Austin Ekeler, RB, Los Angeles Chargers
Ekeler is our single-highest-graded running back this year and ranks second-best in PFF elusive rating. Melvin Gordon exited Week 12 early due to injury and will sit out Week 13 and possibly beyond. The last time Gordon missed time (Week 7), Ekeler played on 95% of the snaps. Last week, after Gordon’s exit (but before Ekeler and Philip Rivers were pulled from the game in the fourth quarter), Ekeler saw three carries and six targets, while fellow running back Justin Jackson saw four carries and zero targets. I’m expecting Ekeler to see a Gordon-esque workload this week, but even if I’m wrong and Jackson eats into some carries, it shouldn’t matter as much this week. Ekeler’s receiving work is locked in and he should be called upon in that capacity quite a bit, as underdogs to the Steelers.
Through two starts, Jackson appears to be living up to my lofty Konami Code-related expectations for him. This week he gets an Atlanta Falcons defense that ranks second-worst in fantasy points per game, fourth-worst in rushing fantasy points per game, and third-worst in opposing passer rating to enemy quarterbacks.
Gus Edwards, RB, Baltimore Ravens
Edwards has hit at least 115 rushing yards in back-to-back weeks. Over this span, he totals 40 carries, 233 yards, one touchdown, zero targets, and 13 missed tackles forced (most). The lack of target volume is a risk this week, with tentative gamescript against the Falcons (Baltimore is favored by only 1.5 points). Still Atlanta is a soft matchup overall, ranking fourth-worst in yards allowed per carry. Edwards should be started as a low-end RB2 if he’s active.
Since Week 5, Hooper ranks fourth among tight ends in targets per game (7.3) and sixth in fantasy points per game (12.9). This week he gets a Baltimore Ravens defense that has given up 27% of their total receiving fantasy points allowed to tight ends, which ranks most in the NFL.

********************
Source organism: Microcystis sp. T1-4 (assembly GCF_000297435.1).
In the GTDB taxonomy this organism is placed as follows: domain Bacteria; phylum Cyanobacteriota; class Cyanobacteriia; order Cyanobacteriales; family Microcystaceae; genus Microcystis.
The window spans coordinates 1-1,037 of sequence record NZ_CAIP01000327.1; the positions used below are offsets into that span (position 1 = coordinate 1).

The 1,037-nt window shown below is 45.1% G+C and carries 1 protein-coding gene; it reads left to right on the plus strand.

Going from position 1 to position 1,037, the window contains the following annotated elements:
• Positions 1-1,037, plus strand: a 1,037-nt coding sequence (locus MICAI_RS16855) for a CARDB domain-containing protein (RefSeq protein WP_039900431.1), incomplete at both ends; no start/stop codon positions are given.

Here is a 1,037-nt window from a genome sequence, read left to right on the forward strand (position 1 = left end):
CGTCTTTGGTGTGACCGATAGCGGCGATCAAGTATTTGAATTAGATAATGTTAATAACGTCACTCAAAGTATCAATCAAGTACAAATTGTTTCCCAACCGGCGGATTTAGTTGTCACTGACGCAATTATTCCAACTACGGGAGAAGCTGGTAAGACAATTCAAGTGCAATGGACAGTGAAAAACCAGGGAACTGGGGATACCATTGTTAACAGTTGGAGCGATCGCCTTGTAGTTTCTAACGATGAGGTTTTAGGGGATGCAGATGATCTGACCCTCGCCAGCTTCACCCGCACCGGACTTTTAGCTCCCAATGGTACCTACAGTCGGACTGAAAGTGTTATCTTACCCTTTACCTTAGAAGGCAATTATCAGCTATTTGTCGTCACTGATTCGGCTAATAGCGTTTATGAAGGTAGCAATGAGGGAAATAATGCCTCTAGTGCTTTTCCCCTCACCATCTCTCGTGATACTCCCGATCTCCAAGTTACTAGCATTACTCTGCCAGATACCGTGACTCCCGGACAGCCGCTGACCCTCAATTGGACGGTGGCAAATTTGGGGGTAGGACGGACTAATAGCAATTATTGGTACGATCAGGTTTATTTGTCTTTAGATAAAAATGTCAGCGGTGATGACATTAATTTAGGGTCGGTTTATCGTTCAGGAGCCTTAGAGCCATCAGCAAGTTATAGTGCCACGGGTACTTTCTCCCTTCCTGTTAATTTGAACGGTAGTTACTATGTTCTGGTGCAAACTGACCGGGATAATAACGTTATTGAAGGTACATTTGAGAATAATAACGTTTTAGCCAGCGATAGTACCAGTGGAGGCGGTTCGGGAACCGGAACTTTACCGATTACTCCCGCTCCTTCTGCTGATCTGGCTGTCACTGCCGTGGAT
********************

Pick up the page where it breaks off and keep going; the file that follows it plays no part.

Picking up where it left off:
On top of putting together one of the least efficient fantasy seasons from a wide receiver in recent memory (as outlined here), Landry is also no longer seeing the volume that kept him fantasy-relevant. Despite Baker Mayfield having two of his best games over this span, Landry totals just 17 targets over his last three games.
Over his last four games, Shepard averages just 4.8 targets, 25.5 yards, and 7.1 fantasy points per game. He’s an easy fade this week up against a Bears defense that ranks sixth-best in fantasy points per game allowed to opposing slot wide receivers.
Graham totals just four catches and 10.1 fantasy points over his last three games. He’ll be limited moving forward with knee and thumb injuries. He’s probably more drop-worthy than he is start-worthy this week.
Josh Allen is averaging 11.9 completions and 141.7 passing yards per game. Lamar Jackson is averaging 13.5 completions and 164.0 passing yards per game. Those numbers easily rank worst at the position. All pass-catchers on both teams should be left alone this week.
Starting in Week 8, Humphries ranks seventh among all wide receivers in fantasy points, and averages 16.8 fantasy points per game over this span. Although volume hasn’t been as good (implying a looming regression to the mean), he’s still a must-start as a mid-range WR3 in deeper leagues.
If looking for a desperation flex-play, Ellington might be your guy. Ellington has seen 16 targets over the past two weeks and should see good volume again this week. Marvin Jones is out, Kenny Golladay has a tougher draw against Marcus Peters and Aqib Talib (assuming he’s back) on the outside, while Los Angeles is giving up the fifth-most fantasy points per game to opposing slot wide receivers (where Ellington has run 46% of his routes).
Hyde saw 10 carries and zero targets last week (with Leonard Fournette exiting in the third quarter) to T.J. Yeldon’s three carries and four targets. After complaining about a lack of volume on Tuesday, Jacksonville might try to appease him by getting him more work this week. In a neutral matchup this week, with Fournette out, I have Hyde ranked as a high-end RB3.
Jeff Heuerman was averaging 6.0 targets per game over his last four games. Now, he joins Jake Butt on IR. The only other Denver tight end with a catch this year is LaCosse. If desperate for a spot-start from the tight end position you can do a lot worse.
Peyton Barber, RB, Tampa Bay Buccaneers
Over the past four weeks, Barber ranks 11th in snaps (152), 12th in touches (67), and 20th in fantasy points (46.9). He’s not someone to get too excited about in a tough matchup, but, based on volume, he is in play as a low-end RB3.